If you are planning on buying property in Japan, you naturally have some questions. Buying real estate in another country, as a foreigner, is replete with myriad complications and federal regulatory requirements you need to take care of before you can become a property owner.

On this page we are attempting to provide answers to as many frequently asked questions for a foreign real estate property buyer in Japan as we can think of right now, but you may like to bookmark the page in case we go on adding more questions and answers.

1. Is there any restriction on purchasing property in Japan as a foreigner?

 

No, there is no restriction on foreigners if they want to buy property or real estate in Japan. Your visa status is taken into consideration if you seek a mortgage.

 

2. Why do different agents approach me with the proposals of the same property?

 

Most of the real estate companies and agents in Japan use a database called REINS. Since these agents and companies have access to this database, sometimes you find multiple agents and companies promoting the same property. This database is not publicly available.

 

Q.3. How do I check the actual selling price of a property in Japan?

 

In most of the cases the real estate agent you are dealing with provides you this information. It doesn’t happen always, but some agents don’t give you the full picture and in that case it is better to look it up yourself.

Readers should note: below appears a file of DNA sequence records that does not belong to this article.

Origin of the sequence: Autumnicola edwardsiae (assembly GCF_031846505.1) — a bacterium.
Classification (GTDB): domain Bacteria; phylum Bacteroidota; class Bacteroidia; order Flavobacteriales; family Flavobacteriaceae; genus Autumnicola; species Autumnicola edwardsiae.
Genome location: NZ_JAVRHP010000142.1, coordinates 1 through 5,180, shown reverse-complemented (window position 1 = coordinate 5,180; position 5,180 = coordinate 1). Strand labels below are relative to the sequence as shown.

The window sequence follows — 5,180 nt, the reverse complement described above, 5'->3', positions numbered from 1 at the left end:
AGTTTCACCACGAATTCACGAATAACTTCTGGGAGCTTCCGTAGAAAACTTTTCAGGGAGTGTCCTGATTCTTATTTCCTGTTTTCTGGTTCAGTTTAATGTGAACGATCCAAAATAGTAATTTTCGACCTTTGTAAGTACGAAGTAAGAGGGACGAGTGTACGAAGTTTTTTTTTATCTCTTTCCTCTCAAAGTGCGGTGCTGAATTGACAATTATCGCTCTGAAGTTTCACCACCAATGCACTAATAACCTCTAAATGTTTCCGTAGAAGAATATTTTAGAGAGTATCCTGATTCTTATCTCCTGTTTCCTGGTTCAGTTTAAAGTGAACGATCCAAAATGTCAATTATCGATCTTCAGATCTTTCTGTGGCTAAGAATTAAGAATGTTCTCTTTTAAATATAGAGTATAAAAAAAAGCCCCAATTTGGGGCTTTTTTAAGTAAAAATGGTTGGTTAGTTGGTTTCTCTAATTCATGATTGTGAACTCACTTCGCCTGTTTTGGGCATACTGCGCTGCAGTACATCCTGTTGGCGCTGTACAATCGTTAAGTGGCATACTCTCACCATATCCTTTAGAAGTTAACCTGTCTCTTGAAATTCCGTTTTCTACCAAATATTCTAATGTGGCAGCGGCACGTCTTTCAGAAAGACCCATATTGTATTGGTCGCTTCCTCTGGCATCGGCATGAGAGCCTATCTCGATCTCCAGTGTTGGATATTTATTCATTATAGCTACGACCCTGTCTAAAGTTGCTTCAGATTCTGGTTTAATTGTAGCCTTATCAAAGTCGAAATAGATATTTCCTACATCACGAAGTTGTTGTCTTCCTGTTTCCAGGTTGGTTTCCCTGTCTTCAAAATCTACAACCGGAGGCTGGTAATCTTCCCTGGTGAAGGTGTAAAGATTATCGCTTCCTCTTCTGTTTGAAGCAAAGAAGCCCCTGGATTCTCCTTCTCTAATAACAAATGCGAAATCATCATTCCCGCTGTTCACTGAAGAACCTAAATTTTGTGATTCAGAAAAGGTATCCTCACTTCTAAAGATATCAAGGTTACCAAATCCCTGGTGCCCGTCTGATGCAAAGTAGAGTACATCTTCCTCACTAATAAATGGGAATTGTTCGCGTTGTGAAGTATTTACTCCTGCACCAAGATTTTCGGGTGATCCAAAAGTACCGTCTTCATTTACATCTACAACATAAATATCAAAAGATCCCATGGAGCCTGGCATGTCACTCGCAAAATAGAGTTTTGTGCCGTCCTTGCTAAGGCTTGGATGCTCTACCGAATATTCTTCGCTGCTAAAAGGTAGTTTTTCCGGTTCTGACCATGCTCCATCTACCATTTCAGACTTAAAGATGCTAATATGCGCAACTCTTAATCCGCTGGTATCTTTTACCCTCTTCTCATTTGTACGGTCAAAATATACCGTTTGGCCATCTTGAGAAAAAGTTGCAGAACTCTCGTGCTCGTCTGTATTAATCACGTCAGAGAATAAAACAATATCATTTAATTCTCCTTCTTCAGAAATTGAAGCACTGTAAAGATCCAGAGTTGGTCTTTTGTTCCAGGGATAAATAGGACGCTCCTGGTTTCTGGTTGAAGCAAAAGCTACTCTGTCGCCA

The best place to check the actual price of a real estate property in Japan is the website of the Ministry of Land, Infrastructure, Transport and Tourism (MLIT). They are constantly publicizing the real estate transaction-price information to maintain and promote transparency in the market.

 

Q.4. Why is mortgage interest so low in Japan when buying real estate property?

 

The mortgage interest rates are low because they haven’t been revised since 2009. Refer to the image below.

As the above image shows, although the floating interest rate is 2.475%, in the graph you see the rate as 0.45% or 0.65%

 

Though the floating rate is 2.475%, which hasn’t changed since 2009, the discount rate, which is called the “Prime Rate” is applied as the actual interest rate and this is why you find the interest rate to be so low in Japan.

 

Q.5. How much can I borrow from a bank in Japan to buy real estate property as a foreigner?

 

It varies from person to person. As it happens in every country, how much loan you can get to buy property in Japan as a foreigner depends on your ability to pay back the amount, and hence, you will need to submit your pay slip for the past 3 months (if you are employed).

Alternatively, you can submit your tax certificates. Desirable time period for employment is 3 years, but the minimum time you must be employed to your current job is usually at least 1 year.

Accordingly, how much loan you are eligible to, will be assessed. Additionally, it’s important to bring along property information with you so that the bank can briefly look up the value of the property itself. It helps them assess both your ability to pay the mortgage and value of a property.